Body Heat [Blu-ray] [Blu-ray] (2008)
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William Hurt and Kathleen Turner strike sparks in Lawrence Kasdan's BODY HEAT, a sexy, haunting tale of desire and skullduggery that echoes 1940s film noirs but is charged with an energy and passion that could only blaze in in the '80s. Aided by a sultry John Barry score, Kasdan's assured directorial debut foreshadowed the emotional texture he would bring to later films -- THE BIG CHILL, THE ACCIDENTAL TOURIST AND GRAND CANYON.
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I will not give away too much of this movie's plot. However, I will say that Lawrence Kasdan is a genius! Not only was he instrumental in creating Star Wars and Indiana Jones (He Also Reimagined Star Wars 30 Years Later), but he created his own genre piece with the film noir! I was amazed and loved the film. Every character had their place and they more than held their own! Seeing a young Ted Danson and Mickey Rourke only enthralled me more into the story. The Hall of Famer Richard Crenna only solidified the greatness of the story. J.A. Preston's solid supporting role was one of the best written in the film. Kasdan said in the Body Heat Documentary: "He's the one character in the movie who has a code that he absolutely lives by." The waitress who manages the diner was a scene stealer. The performances in this film rocked all around! Five Stars way high for this film. Buy it and you won't be disappointed. I'm the 477th person to review this fine film.
By the way, I don't want to leave out William Hurt and Kathleen Turner. They had such an incredible chemistry together. Turner shines in this film and as a man I can only wonder what would happen to me if I encountered so sexy and sultry a woman. I too would become weak. Men are helpless when a beautiful woman walks into the room.
A. Nathaniel Wallace, Jr.
This is a long, languid, film about a man who meets a woman, who has a husband, a rich old husband who's always out of town, so they decide they'll kill him and live happily ever after on his money, except that the woman was actually thinking she'd keep it all for herself... "Double Indemnity" all over again, and just as good as the first time around, only steamier. And with none of the irritating mannerisms of Fred MacMurray.
This is not a movie to put in if you're going to be distracted, have other things on your mind, or have only budgeted a little movie time. Like "Chinatown" (whose soundtrack this film seems to channel) this story is tightly wound and takes some unravelling, so you have to be ready to sit it out, let it all develop, like waiting for a heat wave to pass.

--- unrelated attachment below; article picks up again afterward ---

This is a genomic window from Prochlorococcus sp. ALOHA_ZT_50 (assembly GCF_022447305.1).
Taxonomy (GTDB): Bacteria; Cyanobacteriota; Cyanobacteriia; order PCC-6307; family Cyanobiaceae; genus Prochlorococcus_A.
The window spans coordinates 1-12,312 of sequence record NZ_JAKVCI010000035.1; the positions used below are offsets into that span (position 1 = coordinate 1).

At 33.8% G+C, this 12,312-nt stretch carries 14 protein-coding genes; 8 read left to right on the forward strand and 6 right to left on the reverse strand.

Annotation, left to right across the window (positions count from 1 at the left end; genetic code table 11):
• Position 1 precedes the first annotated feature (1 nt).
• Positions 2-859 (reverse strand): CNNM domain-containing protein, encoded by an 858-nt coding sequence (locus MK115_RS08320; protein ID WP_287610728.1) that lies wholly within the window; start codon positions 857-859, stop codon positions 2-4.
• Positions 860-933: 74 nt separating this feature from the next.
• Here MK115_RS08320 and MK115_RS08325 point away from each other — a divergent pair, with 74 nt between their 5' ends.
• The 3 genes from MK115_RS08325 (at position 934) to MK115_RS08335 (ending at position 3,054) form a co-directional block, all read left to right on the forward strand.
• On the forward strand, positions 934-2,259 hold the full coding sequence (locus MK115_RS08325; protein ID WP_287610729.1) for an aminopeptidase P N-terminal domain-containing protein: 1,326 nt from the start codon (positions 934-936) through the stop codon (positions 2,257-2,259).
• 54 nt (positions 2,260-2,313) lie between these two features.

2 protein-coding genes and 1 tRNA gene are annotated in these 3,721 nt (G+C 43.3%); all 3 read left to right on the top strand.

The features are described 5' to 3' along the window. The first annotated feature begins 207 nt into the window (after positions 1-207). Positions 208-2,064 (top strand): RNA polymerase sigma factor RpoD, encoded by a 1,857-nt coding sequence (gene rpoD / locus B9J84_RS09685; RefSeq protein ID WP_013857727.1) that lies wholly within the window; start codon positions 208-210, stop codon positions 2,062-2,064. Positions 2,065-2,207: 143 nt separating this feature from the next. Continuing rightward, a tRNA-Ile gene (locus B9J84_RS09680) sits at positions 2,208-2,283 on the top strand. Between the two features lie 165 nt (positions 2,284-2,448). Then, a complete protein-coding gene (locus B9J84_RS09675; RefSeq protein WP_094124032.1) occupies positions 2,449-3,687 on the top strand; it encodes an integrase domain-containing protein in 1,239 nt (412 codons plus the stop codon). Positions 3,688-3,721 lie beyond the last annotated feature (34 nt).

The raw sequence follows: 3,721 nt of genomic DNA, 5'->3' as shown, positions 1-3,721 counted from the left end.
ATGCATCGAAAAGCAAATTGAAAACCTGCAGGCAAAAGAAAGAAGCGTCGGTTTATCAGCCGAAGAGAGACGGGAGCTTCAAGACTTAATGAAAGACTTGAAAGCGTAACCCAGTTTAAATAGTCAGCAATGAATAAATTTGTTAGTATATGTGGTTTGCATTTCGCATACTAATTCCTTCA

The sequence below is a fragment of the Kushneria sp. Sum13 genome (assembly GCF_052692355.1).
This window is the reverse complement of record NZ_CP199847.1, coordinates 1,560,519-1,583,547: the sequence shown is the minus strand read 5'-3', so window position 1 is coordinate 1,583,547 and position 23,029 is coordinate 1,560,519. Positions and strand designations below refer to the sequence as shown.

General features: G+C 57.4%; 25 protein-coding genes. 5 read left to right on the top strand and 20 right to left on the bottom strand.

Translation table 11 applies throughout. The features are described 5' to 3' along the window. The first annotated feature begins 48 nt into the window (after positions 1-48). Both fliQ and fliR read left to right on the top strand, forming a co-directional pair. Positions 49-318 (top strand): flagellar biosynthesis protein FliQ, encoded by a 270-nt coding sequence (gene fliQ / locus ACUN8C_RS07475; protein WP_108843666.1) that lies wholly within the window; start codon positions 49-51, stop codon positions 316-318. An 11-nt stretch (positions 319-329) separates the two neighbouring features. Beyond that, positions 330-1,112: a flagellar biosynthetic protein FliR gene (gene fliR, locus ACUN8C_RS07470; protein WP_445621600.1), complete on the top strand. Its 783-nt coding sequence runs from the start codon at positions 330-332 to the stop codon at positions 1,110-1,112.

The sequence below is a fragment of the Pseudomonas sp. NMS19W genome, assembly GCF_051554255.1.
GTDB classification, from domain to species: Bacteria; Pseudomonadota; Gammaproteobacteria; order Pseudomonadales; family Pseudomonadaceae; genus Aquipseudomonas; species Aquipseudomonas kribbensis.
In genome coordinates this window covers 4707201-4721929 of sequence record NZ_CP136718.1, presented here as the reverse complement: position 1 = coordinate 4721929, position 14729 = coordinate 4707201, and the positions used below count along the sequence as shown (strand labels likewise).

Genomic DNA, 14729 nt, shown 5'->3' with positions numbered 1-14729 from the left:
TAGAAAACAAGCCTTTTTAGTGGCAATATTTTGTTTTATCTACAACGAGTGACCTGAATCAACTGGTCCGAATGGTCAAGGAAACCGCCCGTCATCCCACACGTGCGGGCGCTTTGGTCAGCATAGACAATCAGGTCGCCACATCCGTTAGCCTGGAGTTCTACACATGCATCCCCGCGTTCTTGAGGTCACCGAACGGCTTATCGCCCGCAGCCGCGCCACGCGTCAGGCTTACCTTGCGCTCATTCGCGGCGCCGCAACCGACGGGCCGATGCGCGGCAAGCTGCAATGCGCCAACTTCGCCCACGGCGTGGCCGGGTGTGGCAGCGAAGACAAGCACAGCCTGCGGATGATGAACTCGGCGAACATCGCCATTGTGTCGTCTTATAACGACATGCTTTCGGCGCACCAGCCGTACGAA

When the film gets around to introducing the two main characters, William Hurt is standing near a bandshell, listening to a swing band play to a packed crowd, out to escape their sweltering houses. Kathleen Turner's Maddy gets up and walks away, to the boardwalk, and Hurt is struck dead by her beauty. Of course he should have kept his pants shut and everything would have worked out, but then we'd have had to find something else to do for two hours. It's this early part of the film that most evokes the noir classics, the taut dialogue between Bogie and Bacall, and others. To that end, while Hurt plays his role admirably, the real applause goes to Ms. Turner. Hurd is just another guy; Kathleen Turner acts the part of a movie star. Her every move is fluidly calculated, complete, a rare act in those days, save for a talented few, like Turner, and of course, Faye Dunaway. LIke the Movie Goddesses of yore, who could make the grabbing, and opening, of a cigarette box, and the extraction of a cigarette from it, a moment of high drama; Ms. Turner's every move flows to the climax of the final gesture, nothing is left for chance, not a bone in her body is out of place---watch some other piece from the early '80's and how some pretty big names act as if they have claws for hands and hoofs for feet...
I should hasten to add though, this is not a period piece, it is a contemporary telling, set in the period it was filmed, the early 1980's. That said, it is most certainly paying homage to the noir films of the forties. And, from our perspective, where the eighties are almost as far back to us as the forties were to them, it works on both levels. The Florida town had seen better days, and even the mansion seems a bit seedy, weedy, and faded; the bars don't look like that any more, and of course today, if Main Street is still in business at all, it's either purely ethnic, or gone shiny Corporate, with national chains. So we're looking at a lost world that was fading when the camera focused on it, and today the effect is even more evocative than it was then.
Overly excitable folks, for whom nudity and sex is to be avoided will, unfortunately, have to avoid at least the first half of this film, as most of the early encounters rarely evoke the dialogue of the classics as much as they go after the flesh the censors wouldn't have allowed, and there is quite a bit of it, although not so much as we'd take for granted today. The camera doesn't go below a certain line no matter which way the person is standing, and while facial expressions may convey the heat of the moment, you never see them actually getting it on, the film reverts to period modesty, which actually adds a bit of class, given what we've seen since.
If you have the time for a long but well paced movie, and are ready to turn off the phone and commit, I think you'll find yourself rewarded for the effort; otherwise I'd suggest you make the time later, as you really do want to sit back and let yourself be drawn into this very well done work of film.